CWEP AmeriCorps member Hannah has been hard at work developing stormwater/ watershed curriculum geared towards high school students for direct education visits in member communities. Based on an Environmental Justice timeline activity she did at the National Environmental Justice Conference in Washington D.C., Hannah developed a “History of the Neuse River” timeline. During this interactive lesson, students work in small groups to match photos with their corresponding event and attempt to put the events in order. This activity is meant to familiarize students with their local watershed and give context for the specific water quality issues in their river basin. The lesson is designed to be general enough that students throughout the Neuse River Basin can use it. Hannah is in the process of creating a similar timeline for the Cape Fear River Basin in addition to creating lesson continuations that teachers can use in the classroom.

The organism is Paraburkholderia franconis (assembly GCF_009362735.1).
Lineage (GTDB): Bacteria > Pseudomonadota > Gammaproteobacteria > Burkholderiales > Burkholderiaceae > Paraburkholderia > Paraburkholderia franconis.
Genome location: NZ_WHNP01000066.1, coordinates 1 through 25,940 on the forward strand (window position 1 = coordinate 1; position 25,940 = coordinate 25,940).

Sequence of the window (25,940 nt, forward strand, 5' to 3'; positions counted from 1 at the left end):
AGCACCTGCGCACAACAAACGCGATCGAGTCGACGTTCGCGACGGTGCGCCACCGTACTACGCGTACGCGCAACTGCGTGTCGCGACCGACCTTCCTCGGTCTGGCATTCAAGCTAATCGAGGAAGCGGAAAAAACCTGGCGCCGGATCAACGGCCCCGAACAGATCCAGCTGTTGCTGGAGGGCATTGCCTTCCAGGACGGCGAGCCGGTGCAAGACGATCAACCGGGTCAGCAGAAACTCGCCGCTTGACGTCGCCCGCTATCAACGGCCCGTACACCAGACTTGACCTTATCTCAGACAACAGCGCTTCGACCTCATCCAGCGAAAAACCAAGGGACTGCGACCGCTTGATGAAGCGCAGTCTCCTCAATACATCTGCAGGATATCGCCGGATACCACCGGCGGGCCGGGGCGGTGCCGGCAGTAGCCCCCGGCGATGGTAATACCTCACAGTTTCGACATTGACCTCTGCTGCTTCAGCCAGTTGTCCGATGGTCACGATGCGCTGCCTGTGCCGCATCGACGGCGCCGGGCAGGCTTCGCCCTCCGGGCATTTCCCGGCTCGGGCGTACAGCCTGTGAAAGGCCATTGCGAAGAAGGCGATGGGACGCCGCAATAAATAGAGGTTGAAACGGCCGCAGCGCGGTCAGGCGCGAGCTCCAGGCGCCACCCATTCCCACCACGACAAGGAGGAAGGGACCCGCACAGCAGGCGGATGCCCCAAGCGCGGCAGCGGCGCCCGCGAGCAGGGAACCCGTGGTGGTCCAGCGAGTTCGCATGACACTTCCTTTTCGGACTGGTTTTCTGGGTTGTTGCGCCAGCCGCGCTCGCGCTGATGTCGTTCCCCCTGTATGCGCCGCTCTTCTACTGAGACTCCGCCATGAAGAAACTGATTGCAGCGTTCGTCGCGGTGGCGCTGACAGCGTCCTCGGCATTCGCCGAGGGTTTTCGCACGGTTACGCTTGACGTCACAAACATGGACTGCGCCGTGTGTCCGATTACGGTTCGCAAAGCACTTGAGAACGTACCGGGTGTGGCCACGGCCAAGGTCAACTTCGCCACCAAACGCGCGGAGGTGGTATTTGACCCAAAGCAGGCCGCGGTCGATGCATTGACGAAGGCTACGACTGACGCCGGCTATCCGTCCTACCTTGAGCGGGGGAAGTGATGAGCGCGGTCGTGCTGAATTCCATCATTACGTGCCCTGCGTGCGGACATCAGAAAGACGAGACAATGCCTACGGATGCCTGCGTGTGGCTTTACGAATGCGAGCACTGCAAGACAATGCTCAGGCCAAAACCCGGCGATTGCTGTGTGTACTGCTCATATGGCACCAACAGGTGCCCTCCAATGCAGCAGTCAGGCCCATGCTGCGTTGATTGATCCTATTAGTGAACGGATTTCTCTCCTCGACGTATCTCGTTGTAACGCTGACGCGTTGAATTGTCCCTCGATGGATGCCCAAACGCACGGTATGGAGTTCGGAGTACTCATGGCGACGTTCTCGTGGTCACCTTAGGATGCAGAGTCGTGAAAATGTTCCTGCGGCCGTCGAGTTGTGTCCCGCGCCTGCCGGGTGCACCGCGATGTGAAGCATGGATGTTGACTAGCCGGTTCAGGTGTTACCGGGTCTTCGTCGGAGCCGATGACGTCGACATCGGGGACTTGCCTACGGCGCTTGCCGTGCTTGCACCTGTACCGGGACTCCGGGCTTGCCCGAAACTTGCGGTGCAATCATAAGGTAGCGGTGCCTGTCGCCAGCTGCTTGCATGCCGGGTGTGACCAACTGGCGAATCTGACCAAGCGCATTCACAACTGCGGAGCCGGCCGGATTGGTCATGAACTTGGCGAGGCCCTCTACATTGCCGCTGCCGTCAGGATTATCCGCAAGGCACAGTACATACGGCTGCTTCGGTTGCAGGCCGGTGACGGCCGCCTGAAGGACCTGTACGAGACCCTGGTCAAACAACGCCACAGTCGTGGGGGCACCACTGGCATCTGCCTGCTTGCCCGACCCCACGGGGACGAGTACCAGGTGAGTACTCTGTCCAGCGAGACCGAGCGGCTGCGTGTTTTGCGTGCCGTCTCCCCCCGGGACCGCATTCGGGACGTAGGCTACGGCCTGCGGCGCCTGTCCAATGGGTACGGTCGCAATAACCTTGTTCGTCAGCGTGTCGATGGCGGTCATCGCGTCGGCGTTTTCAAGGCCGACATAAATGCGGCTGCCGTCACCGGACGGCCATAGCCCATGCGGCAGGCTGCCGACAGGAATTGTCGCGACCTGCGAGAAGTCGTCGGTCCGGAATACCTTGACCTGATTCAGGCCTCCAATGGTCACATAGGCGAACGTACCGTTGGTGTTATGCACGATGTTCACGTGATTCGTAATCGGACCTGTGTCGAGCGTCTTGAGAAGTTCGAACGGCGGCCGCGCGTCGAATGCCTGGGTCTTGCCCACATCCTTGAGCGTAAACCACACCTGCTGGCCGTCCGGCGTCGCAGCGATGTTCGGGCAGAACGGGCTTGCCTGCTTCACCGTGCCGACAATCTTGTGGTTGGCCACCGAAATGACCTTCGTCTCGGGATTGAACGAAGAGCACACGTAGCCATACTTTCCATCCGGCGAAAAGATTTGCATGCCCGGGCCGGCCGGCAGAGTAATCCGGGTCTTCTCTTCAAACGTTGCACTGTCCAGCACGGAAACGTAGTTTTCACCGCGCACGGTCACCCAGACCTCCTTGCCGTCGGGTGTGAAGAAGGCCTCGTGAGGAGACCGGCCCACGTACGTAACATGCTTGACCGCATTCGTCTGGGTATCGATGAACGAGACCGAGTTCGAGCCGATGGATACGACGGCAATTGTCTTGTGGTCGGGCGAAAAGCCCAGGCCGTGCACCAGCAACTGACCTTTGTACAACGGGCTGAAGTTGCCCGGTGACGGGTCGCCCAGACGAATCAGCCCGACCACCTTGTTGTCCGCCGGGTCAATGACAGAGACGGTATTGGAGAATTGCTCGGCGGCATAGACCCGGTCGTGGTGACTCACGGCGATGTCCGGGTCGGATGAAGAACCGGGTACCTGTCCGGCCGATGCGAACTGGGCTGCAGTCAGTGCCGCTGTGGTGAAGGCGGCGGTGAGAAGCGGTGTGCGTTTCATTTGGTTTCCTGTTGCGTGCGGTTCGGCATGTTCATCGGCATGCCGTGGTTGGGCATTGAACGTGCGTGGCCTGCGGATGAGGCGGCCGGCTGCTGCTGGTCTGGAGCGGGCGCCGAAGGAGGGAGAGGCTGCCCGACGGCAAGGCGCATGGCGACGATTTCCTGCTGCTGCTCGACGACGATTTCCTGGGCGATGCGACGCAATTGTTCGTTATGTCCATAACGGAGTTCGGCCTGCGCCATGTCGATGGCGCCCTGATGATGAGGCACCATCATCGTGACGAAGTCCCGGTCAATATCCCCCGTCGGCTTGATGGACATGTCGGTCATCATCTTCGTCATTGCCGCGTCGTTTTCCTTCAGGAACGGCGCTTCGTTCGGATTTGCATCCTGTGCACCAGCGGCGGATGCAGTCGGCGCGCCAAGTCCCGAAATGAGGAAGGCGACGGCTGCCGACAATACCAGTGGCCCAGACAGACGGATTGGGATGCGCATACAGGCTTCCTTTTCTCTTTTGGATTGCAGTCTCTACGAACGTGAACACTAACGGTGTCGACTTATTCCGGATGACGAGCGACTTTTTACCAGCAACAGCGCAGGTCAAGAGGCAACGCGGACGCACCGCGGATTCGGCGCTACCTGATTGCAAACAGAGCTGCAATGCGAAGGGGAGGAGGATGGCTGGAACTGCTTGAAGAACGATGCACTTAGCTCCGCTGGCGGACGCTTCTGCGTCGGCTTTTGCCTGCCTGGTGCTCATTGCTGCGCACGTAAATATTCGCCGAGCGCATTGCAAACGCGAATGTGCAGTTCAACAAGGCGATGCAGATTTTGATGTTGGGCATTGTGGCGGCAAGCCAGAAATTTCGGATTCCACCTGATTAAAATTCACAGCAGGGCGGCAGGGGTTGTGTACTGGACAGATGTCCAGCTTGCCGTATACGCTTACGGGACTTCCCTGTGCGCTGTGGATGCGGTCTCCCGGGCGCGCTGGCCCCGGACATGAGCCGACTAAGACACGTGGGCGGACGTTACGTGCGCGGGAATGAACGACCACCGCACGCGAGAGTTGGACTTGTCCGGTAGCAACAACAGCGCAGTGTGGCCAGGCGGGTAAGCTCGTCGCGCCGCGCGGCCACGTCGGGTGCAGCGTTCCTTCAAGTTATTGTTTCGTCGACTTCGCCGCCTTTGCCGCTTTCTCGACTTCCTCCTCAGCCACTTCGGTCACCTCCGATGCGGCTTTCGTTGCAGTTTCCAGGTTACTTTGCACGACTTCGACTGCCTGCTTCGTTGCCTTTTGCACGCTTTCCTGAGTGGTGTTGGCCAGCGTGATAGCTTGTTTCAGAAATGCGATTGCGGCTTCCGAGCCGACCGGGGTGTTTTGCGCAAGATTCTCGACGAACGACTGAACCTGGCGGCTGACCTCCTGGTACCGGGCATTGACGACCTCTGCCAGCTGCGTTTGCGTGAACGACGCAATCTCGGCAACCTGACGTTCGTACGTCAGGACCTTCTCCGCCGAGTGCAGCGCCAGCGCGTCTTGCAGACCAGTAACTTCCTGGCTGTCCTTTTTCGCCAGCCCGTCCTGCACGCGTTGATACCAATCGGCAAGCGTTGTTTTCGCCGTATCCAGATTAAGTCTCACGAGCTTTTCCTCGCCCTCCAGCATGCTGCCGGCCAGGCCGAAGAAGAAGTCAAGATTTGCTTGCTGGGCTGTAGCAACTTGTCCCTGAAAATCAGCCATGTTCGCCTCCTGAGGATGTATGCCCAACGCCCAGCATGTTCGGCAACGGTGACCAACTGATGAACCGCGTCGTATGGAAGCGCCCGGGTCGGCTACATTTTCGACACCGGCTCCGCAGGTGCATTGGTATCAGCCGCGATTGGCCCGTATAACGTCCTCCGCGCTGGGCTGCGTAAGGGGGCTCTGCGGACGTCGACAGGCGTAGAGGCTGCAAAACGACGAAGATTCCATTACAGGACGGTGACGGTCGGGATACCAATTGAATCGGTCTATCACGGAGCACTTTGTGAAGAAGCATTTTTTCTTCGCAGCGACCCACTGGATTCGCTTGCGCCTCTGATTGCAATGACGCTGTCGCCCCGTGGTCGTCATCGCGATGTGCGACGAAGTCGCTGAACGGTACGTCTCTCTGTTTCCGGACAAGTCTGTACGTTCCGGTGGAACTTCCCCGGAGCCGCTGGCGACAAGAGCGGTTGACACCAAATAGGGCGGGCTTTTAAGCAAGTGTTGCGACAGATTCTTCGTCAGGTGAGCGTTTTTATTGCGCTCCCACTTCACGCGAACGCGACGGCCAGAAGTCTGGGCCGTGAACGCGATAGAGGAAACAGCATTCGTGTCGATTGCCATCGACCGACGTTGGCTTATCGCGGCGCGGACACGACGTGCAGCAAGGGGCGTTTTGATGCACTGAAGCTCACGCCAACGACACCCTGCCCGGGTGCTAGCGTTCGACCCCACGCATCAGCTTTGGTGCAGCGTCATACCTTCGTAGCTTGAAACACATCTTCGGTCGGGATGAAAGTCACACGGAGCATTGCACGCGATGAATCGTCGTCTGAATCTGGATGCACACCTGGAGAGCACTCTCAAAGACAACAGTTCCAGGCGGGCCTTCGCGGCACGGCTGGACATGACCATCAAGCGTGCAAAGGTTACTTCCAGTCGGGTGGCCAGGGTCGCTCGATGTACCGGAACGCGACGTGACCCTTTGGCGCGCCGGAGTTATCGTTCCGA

Accompanied by members, Hannah will be piloting this lesson at South Granville, East Wake, and Holly Springs High School the first week of December.
To see an interactive electronic version of the timeline, please visit the following link:
Anyone who has visited or lives in Durham knows that it’s a foodie town. From food trucks, to fried chicken, to vegan soul, Durham is the land-of-plenty when it comes to creative food fusions. It’s also an environmentally conscious place to live. Local grassroots community group Don’t Waste Durham is at the forefront of these movements, by keeping waste out of the system and “creating solutions that prevent trash”.